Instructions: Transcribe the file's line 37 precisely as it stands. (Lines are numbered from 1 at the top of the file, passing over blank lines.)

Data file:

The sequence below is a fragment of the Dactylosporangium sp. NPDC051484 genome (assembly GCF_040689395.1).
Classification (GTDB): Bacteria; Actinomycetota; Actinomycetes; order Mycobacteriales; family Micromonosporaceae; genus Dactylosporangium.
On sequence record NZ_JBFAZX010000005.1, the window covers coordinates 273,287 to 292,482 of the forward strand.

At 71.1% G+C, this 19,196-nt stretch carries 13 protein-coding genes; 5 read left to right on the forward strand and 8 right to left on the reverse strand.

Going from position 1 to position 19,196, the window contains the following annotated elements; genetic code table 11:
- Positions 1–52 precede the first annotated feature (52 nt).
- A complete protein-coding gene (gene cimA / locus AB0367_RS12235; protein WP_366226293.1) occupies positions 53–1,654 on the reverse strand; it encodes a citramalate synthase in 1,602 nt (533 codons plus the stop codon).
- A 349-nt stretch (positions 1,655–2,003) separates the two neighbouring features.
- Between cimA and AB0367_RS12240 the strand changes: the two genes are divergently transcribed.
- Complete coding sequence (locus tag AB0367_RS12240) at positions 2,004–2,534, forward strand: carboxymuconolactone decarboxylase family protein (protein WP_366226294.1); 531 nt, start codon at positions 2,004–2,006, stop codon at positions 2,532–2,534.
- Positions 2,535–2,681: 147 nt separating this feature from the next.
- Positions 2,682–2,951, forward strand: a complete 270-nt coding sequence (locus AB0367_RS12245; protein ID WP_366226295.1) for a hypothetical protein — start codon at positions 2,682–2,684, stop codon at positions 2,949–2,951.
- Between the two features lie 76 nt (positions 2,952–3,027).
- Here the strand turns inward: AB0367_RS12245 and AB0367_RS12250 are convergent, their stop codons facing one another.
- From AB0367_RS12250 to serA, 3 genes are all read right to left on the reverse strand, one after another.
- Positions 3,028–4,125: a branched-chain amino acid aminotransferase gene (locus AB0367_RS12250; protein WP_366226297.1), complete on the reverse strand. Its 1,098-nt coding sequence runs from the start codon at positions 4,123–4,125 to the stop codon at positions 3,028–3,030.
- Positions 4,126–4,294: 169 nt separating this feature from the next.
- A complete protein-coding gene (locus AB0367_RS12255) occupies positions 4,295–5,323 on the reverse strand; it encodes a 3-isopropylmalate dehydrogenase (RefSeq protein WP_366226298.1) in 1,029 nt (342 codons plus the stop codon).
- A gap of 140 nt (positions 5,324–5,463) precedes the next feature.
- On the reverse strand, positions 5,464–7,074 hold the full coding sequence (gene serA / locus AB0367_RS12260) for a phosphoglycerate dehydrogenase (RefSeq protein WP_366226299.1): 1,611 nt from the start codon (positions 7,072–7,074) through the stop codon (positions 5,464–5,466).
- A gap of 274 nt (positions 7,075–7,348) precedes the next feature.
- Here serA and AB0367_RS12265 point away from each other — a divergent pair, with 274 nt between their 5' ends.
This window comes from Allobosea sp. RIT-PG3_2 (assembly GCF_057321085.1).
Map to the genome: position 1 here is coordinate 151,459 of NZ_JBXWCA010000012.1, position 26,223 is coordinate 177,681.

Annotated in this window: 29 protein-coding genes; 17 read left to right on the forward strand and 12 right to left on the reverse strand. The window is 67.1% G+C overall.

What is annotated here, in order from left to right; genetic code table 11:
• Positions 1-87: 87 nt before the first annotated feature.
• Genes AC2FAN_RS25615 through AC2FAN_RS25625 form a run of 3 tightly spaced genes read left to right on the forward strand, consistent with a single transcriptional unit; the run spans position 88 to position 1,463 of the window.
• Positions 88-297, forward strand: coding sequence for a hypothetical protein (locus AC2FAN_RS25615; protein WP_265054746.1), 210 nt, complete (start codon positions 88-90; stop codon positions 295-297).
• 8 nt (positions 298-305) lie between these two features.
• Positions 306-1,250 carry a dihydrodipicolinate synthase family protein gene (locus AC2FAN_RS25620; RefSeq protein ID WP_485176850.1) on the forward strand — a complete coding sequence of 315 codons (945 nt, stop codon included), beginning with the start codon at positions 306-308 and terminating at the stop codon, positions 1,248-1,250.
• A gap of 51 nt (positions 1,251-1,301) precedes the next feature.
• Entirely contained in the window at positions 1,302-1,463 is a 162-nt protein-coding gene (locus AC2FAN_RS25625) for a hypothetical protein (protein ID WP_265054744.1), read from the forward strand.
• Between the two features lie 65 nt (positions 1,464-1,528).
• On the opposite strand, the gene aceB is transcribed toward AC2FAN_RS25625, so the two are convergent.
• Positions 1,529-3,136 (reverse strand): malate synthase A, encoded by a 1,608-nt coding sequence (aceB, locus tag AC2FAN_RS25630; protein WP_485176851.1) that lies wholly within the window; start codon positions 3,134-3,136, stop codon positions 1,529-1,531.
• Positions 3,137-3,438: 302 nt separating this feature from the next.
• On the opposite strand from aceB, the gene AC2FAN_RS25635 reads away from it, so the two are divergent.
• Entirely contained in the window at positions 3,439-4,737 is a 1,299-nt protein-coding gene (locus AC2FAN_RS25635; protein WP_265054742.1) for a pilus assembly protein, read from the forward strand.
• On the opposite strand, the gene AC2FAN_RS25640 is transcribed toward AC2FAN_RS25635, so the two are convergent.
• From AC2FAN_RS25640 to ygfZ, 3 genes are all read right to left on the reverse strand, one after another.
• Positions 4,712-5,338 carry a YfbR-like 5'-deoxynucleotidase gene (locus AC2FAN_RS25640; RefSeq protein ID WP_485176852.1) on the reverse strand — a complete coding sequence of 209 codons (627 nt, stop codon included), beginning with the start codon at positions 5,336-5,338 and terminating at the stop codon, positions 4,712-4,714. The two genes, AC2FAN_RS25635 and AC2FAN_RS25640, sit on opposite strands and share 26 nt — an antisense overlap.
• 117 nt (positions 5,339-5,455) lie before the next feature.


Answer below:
• Positions 3,137-3,438: 302 nt separating this feature from the next.